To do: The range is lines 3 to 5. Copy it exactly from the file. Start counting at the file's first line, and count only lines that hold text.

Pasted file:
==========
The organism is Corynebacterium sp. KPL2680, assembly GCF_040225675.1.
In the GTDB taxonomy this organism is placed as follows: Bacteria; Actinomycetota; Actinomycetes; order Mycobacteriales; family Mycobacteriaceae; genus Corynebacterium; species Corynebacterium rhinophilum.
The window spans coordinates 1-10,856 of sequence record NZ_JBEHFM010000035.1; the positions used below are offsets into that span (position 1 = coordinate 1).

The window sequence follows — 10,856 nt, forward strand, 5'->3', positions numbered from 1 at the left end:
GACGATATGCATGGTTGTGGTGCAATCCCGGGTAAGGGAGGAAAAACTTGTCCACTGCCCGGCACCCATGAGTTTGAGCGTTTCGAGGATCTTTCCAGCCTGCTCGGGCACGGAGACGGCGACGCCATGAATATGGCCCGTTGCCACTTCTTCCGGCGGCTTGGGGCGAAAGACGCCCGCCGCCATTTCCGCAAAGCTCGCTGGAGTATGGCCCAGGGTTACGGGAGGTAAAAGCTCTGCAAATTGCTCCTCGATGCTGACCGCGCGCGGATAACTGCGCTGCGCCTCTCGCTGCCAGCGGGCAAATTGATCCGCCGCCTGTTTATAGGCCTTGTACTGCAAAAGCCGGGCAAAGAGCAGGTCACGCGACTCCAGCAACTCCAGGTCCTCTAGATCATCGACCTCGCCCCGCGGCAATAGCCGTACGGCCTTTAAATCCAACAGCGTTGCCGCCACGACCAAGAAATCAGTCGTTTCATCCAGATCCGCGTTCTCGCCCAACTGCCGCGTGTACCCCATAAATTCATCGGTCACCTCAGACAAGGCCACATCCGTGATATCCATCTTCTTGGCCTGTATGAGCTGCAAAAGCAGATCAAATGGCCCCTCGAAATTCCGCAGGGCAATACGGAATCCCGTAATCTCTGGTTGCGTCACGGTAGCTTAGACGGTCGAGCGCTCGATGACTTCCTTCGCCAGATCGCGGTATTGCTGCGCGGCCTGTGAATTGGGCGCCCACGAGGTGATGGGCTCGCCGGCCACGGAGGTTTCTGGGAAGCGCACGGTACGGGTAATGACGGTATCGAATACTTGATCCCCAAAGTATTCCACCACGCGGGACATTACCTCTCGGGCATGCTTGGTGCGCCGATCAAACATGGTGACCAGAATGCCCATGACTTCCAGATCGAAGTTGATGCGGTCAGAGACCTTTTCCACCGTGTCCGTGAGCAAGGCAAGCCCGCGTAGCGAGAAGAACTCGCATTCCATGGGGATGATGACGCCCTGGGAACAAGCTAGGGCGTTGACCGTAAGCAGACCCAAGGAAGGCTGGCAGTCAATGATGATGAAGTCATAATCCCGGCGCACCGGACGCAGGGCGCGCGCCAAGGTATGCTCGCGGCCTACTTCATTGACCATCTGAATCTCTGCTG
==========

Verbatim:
The window spans coordinates 1-10,856 of sequence record NZ_JBEHFM010000035.1; the positions used below are offsets into that span (position 1 = coordinate 1).

The window sequence follows — 10,856 nt, forward strand, 5'->3', positions numbered from 1 at the left end:
GACGATATGCATGGTTGTGGTGCAATCCCGGGTAAGGGAGGAAAAACTTGTCCACTGCCCGGCACCCATGAGTTTGAGCGTTTCGAGGATCTTTCCAGCCTGCTCGGGCACGGAGACGGCGACGCCATGAATATGGCCCGTTGCCACTTCTTCCGGCGGCTTGGGGCGAAAGACGCCCGCCGCCATTTCCGCAAAGCTCGCTGGAGTATGGCCCAGGGTTACGGGAGGTAAAAGCTCTGCAAATTGCTCCTCGATGCTGACCGCGCGCGGATAACTGCGCTGCGCCTCTCGCTGCCAGCGGGCAAATTGATCCGCCGCCTGTTTATAGGCCTTGTACTGCAAAAGCCGGGCAAAGAGCAGGTCACGCGACTCCAGCAACTCCAGGTCCTCTAGATCATCGACCTCGCCCCGCGGCAATAGCCGTACGGCCTTTAAATCCAACAGCGTTGCCGCCACGACCAAGAAATCAGTCGTTTCATCCAGATCCGCGTTCTCGCCCAACTGCCGCGTGTACCCCATAAATTCATCGGTCACCTCAGACAAGGCCACATCCGTGATATCCATCTTCTTGGCCTGTATGAGCTGCAAAAGCAGATCAAATGGCCCCTCGAAATTCCGCAGGGCAATACGGAATCCCGTAATCTCTGGTTGCGTCACGGTAGCTTAGACGGTCGAGCGCTCGATGACTTCCTTCGCCAGATCGCGGTATTGCTGCGCGGCCTGTGAATTGGGCGCCCACGAGGTGATGGGCTCGCCGGCCACGGAGGTTTCTGGGAAGCGCACGGTACGGGTAATGACGGTATCGAATACTTGATCCCCAAAGTATTCCACCACGCGGGACATTACCTCTCGGGCATGCTTGGTGCGCCGATCAAACATGGTGACCAGAATGCCCATGACTTCCAGATCGAAGTTGATGCGGTCAGAGACCTTTTCCACCGTGTCCGTGAGCAAGGCAAGCCCGCGTAGCGAGAAGAACTCGCATTCCATGGGGATGATGACGCCCTGGGAACAAGCTAGGGCGTTGACCGTAAGCAGACCCAAGGAAGGCTGGCAGTCAATGATGATGAAGTCATAATCCCGGCGCACCGGACGCAGGGCGCGCGCCAAGGTATGCTCGCGGCCTACTTCATTGACCATCTGAATCTCTGCTG